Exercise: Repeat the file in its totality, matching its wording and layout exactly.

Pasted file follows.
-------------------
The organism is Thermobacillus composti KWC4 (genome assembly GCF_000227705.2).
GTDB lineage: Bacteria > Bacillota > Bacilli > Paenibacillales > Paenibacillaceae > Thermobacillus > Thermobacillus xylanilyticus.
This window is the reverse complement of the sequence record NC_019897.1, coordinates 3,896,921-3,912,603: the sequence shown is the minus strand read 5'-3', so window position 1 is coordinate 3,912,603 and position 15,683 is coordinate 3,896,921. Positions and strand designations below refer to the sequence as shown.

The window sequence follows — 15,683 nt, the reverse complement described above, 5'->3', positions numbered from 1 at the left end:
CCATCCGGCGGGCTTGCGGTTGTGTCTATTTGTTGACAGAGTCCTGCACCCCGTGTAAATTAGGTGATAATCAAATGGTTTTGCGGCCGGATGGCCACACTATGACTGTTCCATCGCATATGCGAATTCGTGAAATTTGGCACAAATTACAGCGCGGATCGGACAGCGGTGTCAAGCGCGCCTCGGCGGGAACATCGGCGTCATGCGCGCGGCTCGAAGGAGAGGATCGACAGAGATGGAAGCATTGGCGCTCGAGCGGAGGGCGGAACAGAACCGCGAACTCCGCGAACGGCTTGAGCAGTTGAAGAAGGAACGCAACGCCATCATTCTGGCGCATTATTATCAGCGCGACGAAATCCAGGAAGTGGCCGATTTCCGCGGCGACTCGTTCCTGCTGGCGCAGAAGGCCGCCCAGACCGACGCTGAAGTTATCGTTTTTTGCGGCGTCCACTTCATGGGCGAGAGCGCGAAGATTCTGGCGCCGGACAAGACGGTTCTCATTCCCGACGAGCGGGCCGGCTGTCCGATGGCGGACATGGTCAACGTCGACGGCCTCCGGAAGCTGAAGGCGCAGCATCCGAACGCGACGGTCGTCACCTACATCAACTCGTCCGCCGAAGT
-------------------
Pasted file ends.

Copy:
The organism is Thermobacillus composti KWC4 (genome assembly GCF_000227705.2).
GTDB lineage: Bacteria > Bacillota > Bacilli > Paenibacillales > Paenibacillaceae > Thermobacillus > Thermobacillus xylanilyticus.
This window is the reverse complement of the sequence record NC_019897.1, coordinates 3,896,921-3,912,603: the sequence shown is the minus strand read 5'-3', so window position 1 is coordinate 3,912,603 and position 15,683 is coordinate 3,896,921. Positions and strand designations below refer to the sequence as shown.

The window sequence follows — 15,683 nt, the reverse complement described above, 5'->3', positions numbered from 1 at the left end:
CCATCCGGCGGGCTTGCGGTTGTGTCTATTTGTTGACAGAGTCCTGCACCCCGTGTAAATTAGGTGATAATCAAATGGTTTTGCGGCCGGATGGCCACACTATGACTGTTCCATCGCATATGCGAATTCGTGAAATTTGGCACAAATTACAGCGCGGATCGGACAGCGGTGTCAAGCGCGCCTCGGCGGGAACATCGGCGTCATGCGCGCGGCTCGAAGGAGAGGATCGACAGAGATGGAAGCATTGGCGCTCGAGCGGAGGGCGGAACAGAACCGCGAACTCCGCGAACGGCTTGAGCAGTTGAAGAAGGAACGCAACGCCATCATTCTGGCGCATTATTATCAGCGCGACGAAATCCAGGAAGTGGCCGATTTCCGCGGCGACTCGTTCCTGCTGGCGCAGAAGGCCGCCCAGACCGACGCTGAAGTTATCGTTTTTTGCGGCGTCCACTTCATGGGCGAGAGCGCGAAGATTCTGGCGCCGGACAAGACGGTTCTCATTCCCGACGAGCGGGCCGGCTGTCCGATGGCGGACATGGTCAACGTCGACGGCCTCCGGAAGCTGAAGGCGCAGCATCCGAACGCGACGGTCGTCACCTACATCAACTCGTCCGCCGAAGT